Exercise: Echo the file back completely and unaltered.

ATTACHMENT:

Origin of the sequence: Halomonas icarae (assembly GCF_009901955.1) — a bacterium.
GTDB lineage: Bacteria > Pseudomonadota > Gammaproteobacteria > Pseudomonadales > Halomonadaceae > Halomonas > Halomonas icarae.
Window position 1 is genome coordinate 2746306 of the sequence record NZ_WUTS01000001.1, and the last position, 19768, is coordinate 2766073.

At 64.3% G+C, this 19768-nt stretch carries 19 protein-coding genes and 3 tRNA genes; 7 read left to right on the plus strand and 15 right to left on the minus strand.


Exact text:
Origin of the sequence: Halomonas icarae (assembly GCF_009901955.1) — a bacterium.
GTDB lineage: Bacteria > Pseudomonadota > Gammaproteobacteria > Pseudomonadales > Halomonadaceae > Halomonas > Halomonas icarae.
Window position 1 is genome coordinate 2746306 of the sequence record NZ_WUTS01000001.1, and the last position, 19768, is coordinate 2766073.

At 64.3% G+C, this 19768-nt stretch carries 19 protein-coding genes and 3 tRNA genes; 7 read left to right on the plus strand and 15 right to left on the minus strand.